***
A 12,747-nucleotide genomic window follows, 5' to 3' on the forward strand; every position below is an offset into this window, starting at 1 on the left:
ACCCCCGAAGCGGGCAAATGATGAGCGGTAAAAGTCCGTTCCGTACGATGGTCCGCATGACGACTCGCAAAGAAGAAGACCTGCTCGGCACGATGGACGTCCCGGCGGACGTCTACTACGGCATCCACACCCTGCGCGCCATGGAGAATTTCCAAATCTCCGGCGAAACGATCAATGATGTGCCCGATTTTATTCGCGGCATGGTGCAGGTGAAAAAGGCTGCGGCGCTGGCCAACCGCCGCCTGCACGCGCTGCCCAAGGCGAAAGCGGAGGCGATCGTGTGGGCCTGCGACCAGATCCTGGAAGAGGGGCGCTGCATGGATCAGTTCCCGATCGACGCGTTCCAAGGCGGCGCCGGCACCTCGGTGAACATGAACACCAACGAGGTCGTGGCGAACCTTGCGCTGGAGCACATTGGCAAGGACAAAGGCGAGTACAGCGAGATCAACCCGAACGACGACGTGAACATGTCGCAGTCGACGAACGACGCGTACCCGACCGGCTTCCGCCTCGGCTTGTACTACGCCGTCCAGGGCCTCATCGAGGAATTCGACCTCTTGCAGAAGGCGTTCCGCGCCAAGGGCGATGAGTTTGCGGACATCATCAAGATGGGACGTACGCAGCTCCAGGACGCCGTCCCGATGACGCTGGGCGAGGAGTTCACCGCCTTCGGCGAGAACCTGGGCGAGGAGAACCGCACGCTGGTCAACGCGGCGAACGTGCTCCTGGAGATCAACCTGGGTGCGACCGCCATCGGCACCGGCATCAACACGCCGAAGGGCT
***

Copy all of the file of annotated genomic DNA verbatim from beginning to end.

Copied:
A 12,747-nucleotide genomic window follows, 5' to 3' on the forward strand; every position below is an offset into this window, starting at 1 on the left:
ACCCCCGAAGCGGGCAAATGATGAGCGGTAAAAGTCCGTTCCGTACGATGGTCCGCATGACGACTCGCAAAGAAGAAGACCTGCTCGGCACGATGGACGTCCCGGCGGACGTCTACTACGGCATCCACACCCTGCGCGCCATGGAGAATTTCCAAATCTCCGGCGAAACGATCAATGATGTGCCCGATTTTATTCGCGGCATGGTGCAGGTGAAAAAGGCTGCGGCGCTGGCCAACCGCCGCCTGCACGCGCTGCCCAAGGCGAAAGCGGAGGCGATCGTGTGGGCCTGCGACCAGATCCTGGAAGAGGGGCGCTGCATGGATCAGTTCCCGATCGACGCGTTCCAAGGCGGCGCCGGCACCTCGGTGAACATGAACACCAACGAGGTCGTGGCGAACCTTGCGCTGGAGCACATTGGCAAGGACAAAGGCGAGTACAGCGAGATCAACCCGAACGACGACGTGAACATGTCGCAGTCGACGAACGACGCGTACCCGACCGGCTTCCGCCTCGGCTTGTACTACGCCGTCCAGGGCCTCATCGAGGAATTCGACCTCTTGCAGAAGGCGTTCCGCGCCAAGGGCGATGAGTTTGCGGACATCATCAAGATGGGACGTACGCAGCTCCAGGACGCCGTCCCGATGACGCTGGGCGAGGAGTTCACCGCCTTCGGCGAGAACCTGGGCGAGGAGAACCGCACGCTGGTCAACGCGGCGAACGTGCTCCTGGAGATCAACCTGGGTGCGACCGCCATCGGCACCGGCATCAACACGCCGAAGGGCT